After months of waiting, we finally have a premiere date for the second series of The Crown, the Netflix series about Queen Elizabeth II's reign. The show will return on December 8, 2017 for an installment that star Claire Foy, called "completely different, like a completely different show in a way."
"The direction the show has gone in is very different and the period of time is moving on, so it does feel very different," she said.
Watch the trailer below, then read on for everything we know so far about the binge-worthy period drama.
Season two will focus on Prince Philip and Prince Charles...and Princess Margaret's naughty side.
The show will still center around Queen Elizabeth II, but expect to see more of the men in her life in the second season. "We start to focus on Charles as a young boy and his education, and on Philip and his back story," creator Peter Morgan told People.
He expanded on this news at the Royal Television Society's event "The Crown: Deconstructing the Coronation" in London last night. "Its soul is about Prince Philip's complexity," Morgan said of the second season. "I find him extraordinarily interesting–his childhood, again, you couldn't make it up. The soul of season two is about his complexity."
"It wasn't easy, he didn't have an easy life."
As for whether Prince Philip's alleged affair will be a plot point, Morgan's lips are sealed, at least for now, "This is a spoiler-free chat! We're still in the cutting-room and making all sorts of changes..."
In an interview with the Hollywood Reporter, Matt Smith, the actor who plays Philip, also revealed, "We learn a lot more about Prince Philip [in the second season]...A lot about his past. He had a very interesting past, Philip. Quite a mad past. And we go into that in a lot of detail."
"What is interesting on the Philip front this year is that we sort of get to glimpse back into his past and see what happened to him as a child, which is actually quite traumatic," he expanded in an interview on NPR. "And I think it gives us an idea of why and how he is the way he is today.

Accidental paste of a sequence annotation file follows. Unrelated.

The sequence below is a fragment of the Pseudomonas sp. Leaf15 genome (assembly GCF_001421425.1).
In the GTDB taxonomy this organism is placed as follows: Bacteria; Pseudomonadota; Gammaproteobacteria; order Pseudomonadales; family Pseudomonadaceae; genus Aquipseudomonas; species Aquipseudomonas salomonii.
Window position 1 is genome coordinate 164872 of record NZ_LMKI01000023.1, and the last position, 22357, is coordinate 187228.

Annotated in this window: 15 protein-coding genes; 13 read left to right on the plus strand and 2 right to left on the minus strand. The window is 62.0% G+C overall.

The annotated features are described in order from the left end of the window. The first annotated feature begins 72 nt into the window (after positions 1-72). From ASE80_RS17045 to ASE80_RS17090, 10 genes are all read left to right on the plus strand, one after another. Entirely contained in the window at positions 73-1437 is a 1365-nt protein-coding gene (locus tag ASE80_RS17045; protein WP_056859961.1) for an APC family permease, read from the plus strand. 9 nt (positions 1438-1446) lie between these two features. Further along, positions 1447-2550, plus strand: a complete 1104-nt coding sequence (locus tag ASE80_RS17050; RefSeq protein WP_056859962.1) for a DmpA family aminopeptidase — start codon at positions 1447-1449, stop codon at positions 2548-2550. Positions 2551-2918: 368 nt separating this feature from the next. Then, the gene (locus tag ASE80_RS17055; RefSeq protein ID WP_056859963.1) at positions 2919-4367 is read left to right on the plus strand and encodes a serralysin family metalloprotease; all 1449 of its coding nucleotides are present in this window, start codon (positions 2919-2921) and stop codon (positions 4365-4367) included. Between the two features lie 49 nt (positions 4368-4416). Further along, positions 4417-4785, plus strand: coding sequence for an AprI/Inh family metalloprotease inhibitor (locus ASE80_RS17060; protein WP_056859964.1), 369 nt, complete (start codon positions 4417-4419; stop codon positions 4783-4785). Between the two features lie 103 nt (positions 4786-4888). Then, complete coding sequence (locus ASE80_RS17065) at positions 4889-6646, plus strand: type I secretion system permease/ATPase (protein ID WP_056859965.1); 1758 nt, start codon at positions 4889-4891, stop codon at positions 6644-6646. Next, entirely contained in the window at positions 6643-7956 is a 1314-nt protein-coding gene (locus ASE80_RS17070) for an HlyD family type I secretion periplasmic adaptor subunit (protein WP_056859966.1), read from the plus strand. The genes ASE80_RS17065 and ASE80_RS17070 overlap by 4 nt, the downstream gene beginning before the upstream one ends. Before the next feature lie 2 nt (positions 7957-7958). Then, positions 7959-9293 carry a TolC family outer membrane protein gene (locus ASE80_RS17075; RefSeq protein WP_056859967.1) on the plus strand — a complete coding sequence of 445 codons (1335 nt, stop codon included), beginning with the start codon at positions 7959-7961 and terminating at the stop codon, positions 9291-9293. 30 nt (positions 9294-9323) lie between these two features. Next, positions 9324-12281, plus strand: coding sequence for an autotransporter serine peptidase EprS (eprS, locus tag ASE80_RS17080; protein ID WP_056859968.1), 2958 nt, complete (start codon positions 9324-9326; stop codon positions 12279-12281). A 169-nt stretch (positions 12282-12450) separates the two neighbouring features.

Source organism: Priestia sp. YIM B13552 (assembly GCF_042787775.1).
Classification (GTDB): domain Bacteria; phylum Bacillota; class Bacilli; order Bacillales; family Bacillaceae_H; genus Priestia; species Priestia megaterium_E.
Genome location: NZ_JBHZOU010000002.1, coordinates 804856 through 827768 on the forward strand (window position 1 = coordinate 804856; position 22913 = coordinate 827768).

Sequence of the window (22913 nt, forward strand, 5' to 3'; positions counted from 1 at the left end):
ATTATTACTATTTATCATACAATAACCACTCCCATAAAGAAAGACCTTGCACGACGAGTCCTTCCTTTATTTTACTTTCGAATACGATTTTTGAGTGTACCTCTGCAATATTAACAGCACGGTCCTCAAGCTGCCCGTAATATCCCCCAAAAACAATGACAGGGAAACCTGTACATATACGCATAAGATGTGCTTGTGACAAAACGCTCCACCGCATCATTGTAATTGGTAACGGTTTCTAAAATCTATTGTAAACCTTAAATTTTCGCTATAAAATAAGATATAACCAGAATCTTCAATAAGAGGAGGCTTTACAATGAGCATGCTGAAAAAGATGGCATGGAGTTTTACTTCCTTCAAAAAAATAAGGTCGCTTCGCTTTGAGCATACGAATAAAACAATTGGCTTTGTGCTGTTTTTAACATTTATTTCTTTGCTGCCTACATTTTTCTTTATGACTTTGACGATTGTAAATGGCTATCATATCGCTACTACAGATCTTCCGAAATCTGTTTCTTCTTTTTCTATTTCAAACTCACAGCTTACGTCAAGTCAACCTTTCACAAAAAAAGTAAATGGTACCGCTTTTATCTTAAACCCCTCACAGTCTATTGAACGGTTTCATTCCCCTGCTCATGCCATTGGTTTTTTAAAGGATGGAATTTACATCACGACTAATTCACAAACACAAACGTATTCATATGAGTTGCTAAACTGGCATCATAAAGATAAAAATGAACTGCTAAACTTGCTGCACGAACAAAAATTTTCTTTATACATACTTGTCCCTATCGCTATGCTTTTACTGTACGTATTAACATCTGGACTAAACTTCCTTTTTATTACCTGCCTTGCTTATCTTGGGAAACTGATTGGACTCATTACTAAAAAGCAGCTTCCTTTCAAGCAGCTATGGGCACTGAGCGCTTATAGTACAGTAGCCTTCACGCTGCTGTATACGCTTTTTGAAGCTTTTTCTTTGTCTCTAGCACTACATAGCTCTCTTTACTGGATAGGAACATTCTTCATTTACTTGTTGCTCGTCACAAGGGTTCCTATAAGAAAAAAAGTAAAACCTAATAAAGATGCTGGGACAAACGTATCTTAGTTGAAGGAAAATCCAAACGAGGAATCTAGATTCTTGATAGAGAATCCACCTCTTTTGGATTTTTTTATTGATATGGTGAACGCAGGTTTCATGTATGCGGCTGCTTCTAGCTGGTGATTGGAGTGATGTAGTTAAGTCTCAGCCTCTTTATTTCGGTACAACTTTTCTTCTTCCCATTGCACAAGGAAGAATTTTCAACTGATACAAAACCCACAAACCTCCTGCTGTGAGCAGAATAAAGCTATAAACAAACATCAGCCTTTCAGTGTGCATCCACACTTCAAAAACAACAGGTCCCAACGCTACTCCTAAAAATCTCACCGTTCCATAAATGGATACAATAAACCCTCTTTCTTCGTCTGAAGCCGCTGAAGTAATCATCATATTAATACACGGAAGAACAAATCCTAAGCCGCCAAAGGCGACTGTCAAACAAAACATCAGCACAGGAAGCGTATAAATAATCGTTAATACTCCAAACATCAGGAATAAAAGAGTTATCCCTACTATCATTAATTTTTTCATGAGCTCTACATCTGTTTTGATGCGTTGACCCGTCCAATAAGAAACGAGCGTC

Foy told The Hollywood Reporter: "This is a story of a marriage very much in the second series, and how they navigate that. They've been together for ten years, they've had two children and it's about going and assessing the situation. It's not going to be a rose tinted view of marriage."
“In Season 2, it gets a bit hairier,” Smith also shared during a panel at FYSee; Foy hinted, “In Season 2, there are scenes I would never want to relive.”
Foy also shared, in an interview with W magazine, that the series will delve into Princess Margaret's marriage to Antony Armstrong-Jones, as well as her "naughty" behavior. "She’s naughty. Very minxy. She gets even naughtier even though she gets married. The naughtiness just continues," Foy said.
Jack and Jackie Kennedy will be featured in season two.
British royalty will meet the American kind in The Crown season two. The Netflix series has cast Michael C. Hall as JFK and Jodi Balfour as Jackie for the hit show's second season.
Many actors have portrayed the iconic couple, but Deadline reports that the show's creators describe Balfour's Jackie as "a seemingly natural First Lady, but whose charming exterior of confidence and glamour hides a shy woman who loathes public life."
Hall's JFK, on the other hand, "is most at home in front of a crowd - a natural leader and excellent public speaker who does not take kindly to being upstaged by anyone, especially his wife."
Kennedy's entire presidency falls within the timeline of season two, meaning that his inauguration, the First Couple's dinner at Buckingham Palace in June of 1961, and his assassination could all play a role in the plot.